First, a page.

Failed Marina View Project on Columbus Blvd. Comes Back to Life as 250-Unit Residential Building

PMC Property Group plans to revitalize 230 N. Christopher Columbus Boulevard, one of the many vacant parcels near the Benjamin Franklin Bridge in Philadelphia’s Penn’s Landing District
One Water Street

One Water Street

PMC Property Group plans to revitalize 230 N. Christopher Columbus Boulevard, one of the many vacant parcels near the Benjamin Franklin Bridge in Philadelphia’s Penn’s Landing District. According to PlanPhilly, the lot has a decade-long history of failed redevelopment projects that have been revolving around Marina View—Lou Cicalese’s plan to create a residential and commercial building on Philadelphia’s Central Delaware Waterfront.

The final version of the Marina View tower that was OK’d by the City Planning Commission in late 2012 called for a 14-story building with 180 apartments built on top of a three-story podium base of structured parking with retail space. However, the developer never went forward with his controversial project and, as previously reported by the Philadelphia Business Journal, sold it for around $5.5 million to an entity affiliated with PMC Property Group.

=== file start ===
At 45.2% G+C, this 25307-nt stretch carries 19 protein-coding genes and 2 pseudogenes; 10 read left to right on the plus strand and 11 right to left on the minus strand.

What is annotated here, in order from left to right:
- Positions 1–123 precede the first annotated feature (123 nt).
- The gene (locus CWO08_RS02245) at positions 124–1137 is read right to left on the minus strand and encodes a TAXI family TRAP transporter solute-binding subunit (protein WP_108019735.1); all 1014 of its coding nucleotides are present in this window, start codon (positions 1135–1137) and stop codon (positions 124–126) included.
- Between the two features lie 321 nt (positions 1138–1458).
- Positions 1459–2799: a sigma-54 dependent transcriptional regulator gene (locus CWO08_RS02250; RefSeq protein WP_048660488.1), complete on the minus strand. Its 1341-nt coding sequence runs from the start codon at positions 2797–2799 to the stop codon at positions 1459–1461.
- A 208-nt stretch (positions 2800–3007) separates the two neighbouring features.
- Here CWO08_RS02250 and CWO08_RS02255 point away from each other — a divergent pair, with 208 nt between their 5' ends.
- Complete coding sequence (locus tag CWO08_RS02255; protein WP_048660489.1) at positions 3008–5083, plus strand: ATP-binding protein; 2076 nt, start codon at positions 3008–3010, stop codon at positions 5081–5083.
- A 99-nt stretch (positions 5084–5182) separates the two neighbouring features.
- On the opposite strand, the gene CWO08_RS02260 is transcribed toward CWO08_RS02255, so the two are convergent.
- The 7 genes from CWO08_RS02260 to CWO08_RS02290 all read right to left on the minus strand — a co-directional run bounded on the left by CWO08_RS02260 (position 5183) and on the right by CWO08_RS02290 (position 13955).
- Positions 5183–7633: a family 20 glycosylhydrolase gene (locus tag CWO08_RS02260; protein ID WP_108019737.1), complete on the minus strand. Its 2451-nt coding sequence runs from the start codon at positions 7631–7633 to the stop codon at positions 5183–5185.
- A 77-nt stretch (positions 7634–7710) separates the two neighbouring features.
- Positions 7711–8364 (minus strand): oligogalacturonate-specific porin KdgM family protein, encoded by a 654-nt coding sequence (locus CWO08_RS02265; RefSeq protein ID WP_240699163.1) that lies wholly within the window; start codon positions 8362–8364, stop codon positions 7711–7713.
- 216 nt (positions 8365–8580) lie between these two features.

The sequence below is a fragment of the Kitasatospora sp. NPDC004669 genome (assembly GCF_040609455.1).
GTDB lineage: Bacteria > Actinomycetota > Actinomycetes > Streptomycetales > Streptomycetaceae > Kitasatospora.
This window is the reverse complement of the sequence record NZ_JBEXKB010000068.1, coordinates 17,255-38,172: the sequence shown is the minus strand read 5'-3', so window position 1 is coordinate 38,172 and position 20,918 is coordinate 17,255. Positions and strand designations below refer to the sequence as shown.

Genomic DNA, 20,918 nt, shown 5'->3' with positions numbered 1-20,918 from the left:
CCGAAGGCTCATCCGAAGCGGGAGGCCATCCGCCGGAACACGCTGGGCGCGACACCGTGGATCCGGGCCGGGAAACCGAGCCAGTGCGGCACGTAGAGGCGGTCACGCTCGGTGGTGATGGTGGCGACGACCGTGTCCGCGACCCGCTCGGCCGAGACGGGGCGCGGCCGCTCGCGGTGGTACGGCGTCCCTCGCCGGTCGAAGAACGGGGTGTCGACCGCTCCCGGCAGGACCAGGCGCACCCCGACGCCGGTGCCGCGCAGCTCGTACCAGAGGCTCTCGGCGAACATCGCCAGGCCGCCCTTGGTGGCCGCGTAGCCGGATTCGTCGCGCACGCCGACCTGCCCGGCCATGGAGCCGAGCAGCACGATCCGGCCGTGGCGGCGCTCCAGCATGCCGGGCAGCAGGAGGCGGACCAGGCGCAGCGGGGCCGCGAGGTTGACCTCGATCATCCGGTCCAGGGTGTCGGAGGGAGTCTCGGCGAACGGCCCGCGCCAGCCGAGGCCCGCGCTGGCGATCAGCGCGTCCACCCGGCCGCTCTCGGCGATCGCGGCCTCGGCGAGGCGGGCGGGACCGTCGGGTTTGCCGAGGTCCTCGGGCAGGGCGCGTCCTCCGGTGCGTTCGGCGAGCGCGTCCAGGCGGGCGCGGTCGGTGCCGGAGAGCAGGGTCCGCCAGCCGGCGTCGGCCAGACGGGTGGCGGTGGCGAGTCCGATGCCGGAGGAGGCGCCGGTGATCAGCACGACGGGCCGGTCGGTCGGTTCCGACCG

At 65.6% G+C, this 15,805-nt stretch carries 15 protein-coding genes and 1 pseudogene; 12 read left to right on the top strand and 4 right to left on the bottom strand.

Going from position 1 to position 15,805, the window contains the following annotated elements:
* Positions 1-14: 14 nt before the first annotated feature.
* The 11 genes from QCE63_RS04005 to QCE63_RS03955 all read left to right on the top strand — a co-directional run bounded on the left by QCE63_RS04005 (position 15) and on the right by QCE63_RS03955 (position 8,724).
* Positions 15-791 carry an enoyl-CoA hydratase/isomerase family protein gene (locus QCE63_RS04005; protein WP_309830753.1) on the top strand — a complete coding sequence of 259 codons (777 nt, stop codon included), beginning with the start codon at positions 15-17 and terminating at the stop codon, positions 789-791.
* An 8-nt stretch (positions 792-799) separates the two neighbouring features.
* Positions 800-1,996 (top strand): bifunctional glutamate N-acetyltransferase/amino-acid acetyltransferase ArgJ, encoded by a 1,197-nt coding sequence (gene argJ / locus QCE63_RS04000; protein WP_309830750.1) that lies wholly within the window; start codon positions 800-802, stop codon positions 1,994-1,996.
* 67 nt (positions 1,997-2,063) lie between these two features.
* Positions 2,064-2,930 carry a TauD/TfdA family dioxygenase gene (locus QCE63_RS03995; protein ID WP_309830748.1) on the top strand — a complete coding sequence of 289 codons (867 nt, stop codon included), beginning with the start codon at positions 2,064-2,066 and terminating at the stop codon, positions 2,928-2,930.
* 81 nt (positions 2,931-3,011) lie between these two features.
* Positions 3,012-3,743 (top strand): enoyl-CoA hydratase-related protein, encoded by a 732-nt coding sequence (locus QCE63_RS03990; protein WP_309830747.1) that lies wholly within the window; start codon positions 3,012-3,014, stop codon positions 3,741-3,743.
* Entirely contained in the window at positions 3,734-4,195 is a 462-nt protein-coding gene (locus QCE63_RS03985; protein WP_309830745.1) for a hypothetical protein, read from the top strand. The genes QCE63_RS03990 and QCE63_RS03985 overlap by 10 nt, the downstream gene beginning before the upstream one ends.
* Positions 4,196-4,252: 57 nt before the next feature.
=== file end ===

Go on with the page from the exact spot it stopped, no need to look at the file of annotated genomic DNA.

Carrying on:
The new owner has renamed the project One Water Street and hopes to break ground on a 16-story building with 250 rental apartments this July. Designed by Varenhorst Architects to seek LEED certification, the project will also include 73 parking spaces, a fitness center, bike storage room, a green roof and two public green spaces along Columbus Avenue designed by Land Collective’s landscape architect David Rubin. As reported by PlanPhilly, the two public spaces will encompass approximately 11,600 square feet, or 20 percent of the development site.

Though One Water Street is not included in the Central Delaware Master Plan, it received positive feedback from the Central Delaware Advocacy Group which pledged to send a letter of support for the project to the Civic Design Review Committee.

If One Water Street gets the green light for construction, PMC Property Group hopes to complete the project in about 18 months.

Rendering credits to Varenhorst Architects via PlanPhilly